If you listened to President Barack Obama and incoming Senate Majority Leader Mitch McConnell Wednesday, you may feel hopeful at the prospect of a functioning Congress. “[McConnell] has always been very straightforward with me,” the president said. “To his credit, he has never made a promise that he couldn’t deliver.” McConnell was similarly optimistic about the 114th Congress. “There’s only one Democrat who counts—the president,” he said. “He’s a player. That’s the way our system works.”

Don’t believe them. Obama and McConnell may be talking nice but their statements are incompatible with their political and policy agendas. They are on a major collision course—and the inevitable fallout is very unclear.

The clearest divide between the White House and GOP senate is over immigration. At his press conference Wednesday, Obama reiterated his commitment to taking executive action on immigration before New Year’s. “What I’m not going to do is just wait,” he said. “I think it’s fair to say I’ve shown a lot of patience and tried to work on a bipartisan basis as much as possible, and I’m going to continue to do so. But in the meantime, let’s see what we can do lawfully through executive actions to improve the functioning of the system.” We still don’t know what that executive action will entail, or whether Obama will scale it back after Tuesday’s election results. But it seems clear that the president intends to do something on immigration.

For Republicans, any unilateral action on immigration is a grotesque offense. As McConnell said Wednesday, “It’s like waving a red flag in front of a bull. … I hope he won't do that because I do think it poisons the well for the opportunity to address a very important domestic issue." In other words, immigration reform may be dead before the 114th Congress even starts. So much for bipartisanship.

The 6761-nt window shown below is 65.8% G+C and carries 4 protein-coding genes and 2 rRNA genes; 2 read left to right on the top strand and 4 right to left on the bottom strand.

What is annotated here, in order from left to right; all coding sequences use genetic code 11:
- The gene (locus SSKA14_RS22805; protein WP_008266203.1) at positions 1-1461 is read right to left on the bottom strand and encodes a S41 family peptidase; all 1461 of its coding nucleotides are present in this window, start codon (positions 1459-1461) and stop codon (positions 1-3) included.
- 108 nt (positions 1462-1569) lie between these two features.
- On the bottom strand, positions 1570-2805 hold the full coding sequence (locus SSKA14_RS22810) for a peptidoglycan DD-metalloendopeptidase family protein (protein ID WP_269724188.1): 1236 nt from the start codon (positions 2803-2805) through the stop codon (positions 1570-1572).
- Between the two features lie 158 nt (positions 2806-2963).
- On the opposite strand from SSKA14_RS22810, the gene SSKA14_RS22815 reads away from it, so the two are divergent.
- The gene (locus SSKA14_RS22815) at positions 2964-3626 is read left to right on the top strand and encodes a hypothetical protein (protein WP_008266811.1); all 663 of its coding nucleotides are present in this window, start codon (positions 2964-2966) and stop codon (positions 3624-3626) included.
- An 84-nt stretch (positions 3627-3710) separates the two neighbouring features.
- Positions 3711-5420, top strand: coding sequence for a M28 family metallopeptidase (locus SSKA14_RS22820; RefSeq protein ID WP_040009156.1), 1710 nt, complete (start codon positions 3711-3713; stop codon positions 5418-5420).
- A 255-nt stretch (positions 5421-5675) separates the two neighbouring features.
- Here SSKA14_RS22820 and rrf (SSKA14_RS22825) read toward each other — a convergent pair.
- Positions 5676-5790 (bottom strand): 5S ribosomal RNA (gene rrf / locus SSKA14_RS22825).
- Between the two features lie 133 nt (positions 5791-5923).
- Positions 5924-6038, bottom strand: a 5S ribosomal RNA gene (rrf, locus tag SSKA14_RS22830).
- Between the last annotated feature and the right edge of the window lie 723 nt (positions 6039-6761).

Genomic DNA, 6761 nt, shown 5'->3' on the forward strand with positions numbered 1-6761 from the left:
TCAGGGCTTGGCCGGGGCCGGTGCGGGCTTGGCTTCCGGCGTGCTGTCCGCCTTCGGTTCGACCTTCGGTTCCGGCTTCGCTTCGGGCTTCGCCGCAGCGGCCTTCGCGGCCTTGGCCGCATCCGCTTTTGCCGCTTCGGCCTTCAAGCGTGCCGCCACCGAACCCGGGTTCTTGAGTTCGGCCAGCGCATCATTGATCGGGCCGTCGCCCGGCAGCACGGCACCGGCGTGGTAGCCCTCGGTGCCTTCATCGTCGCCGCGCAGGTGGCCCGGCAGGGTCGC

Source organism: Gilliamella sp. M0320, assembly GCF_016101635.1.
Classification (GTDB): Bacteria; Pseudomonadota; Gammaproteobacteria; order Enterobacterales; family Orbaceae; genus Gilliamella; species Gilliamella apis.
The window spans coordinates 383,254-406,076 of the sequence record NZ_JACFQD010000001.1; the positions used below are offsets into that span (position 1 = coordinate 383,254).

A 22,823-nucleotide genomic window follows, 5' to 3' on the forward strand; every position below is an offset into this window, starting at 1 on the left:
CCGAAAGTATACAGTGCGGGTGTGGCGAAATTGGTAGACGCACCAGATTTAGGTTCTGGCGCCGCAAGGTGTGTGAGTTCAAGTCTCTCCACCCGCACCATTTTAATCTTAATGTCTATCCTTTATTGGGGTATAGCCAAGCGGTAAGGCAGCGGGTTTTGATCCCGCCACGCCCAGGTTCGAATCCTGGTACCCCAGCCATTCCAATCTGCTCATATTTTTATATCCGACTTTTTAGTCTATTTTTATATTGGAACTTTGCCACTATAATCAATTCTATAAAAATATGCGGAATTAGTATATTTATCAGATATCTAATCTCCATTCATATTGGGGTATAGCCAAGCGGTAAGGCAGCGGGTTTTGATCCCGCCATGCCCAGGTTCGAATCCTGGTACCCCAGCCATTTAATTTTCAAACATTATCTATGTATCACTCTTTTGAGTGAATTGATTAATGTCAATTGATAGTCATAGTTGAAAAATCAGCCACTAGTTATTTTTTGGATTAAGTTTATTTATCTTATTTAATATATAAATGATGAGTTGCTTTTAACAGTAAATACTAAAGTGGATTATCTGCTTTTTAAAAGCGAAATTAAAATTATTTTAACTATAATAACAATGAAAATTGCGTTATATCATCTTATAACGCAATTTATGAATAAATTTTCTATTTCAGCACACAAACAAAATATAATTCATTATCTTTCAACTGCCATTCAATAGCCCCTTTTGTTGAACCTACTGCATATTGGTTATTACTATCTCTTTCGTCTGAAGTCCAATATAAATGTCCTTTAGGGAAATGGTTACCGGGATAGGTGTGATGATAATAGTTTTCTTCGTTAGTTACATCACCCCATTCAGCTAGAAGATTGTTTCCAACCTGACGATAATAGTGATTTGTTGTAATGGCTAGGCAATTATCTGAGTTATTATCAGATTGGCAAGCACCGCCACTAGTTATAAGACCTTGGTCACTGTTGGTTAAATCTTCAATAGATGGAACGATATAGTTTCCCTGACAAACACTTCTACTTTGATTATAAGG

McConnell may plan to do more than just denounce Obama’s executive action. In a letter to Majority Leader Harry Reid, five GOP senators said they would “use all procedural means necessary” to stop Obama’s executive action on immigration. It’s not immediately clear what that means, but Republicans could try to attach a policy rider to key spending bills to block the move. Senate Democrats could filibuster those appropriations bills or, alternatively, Obama could veto them. Either way, that would set up a major confrontation.

An even larger fight lurks in the future, if McConnell so chooses. The soon-to-be majority leader could use the budget process to force a filibuster-proof vote on major provisions of Obamacare. Senator Ted Cruz is the leading advocate of this strategy. Will McConnell follow it? Maybe. Last week, his spokesperson said, “[McConnell] believes that if Republicans are fortunate enough to take back the majority we’ll owe it to the American people to try through votes on full repeal, the bill’s most onerous provisions, and reconciliation.” In a joint op-ed in the Wall Street Journal Wednesday, McConnell and House Speaker John Boehner reiterated their commitment to repealing the law.

If Republicans use the reconciliation process to undermine Obamacare, the president would surely veto the bills, setting up a potential government shutdown. But McConnell also said at his press conference that “there will be no government shutdown and no default on the national debt.” If McConnell isn’t willing to shut down the government, then he has lost his only leverage to demand policy concessions—like repealing major provisions of the Affordable Care Act—from the president.

Something has to give. If Republicans intend to govern, they will have to work with the president, even if he takes executive action on immigration. And if they want to undermine Obamacare, then they have to be willing to shut down the government. McConnell or Obama could relent and avoid this fight. But based on their words this week, that seems unlikely. In that case, no amount of niceties changes the basic math that a collision is coming.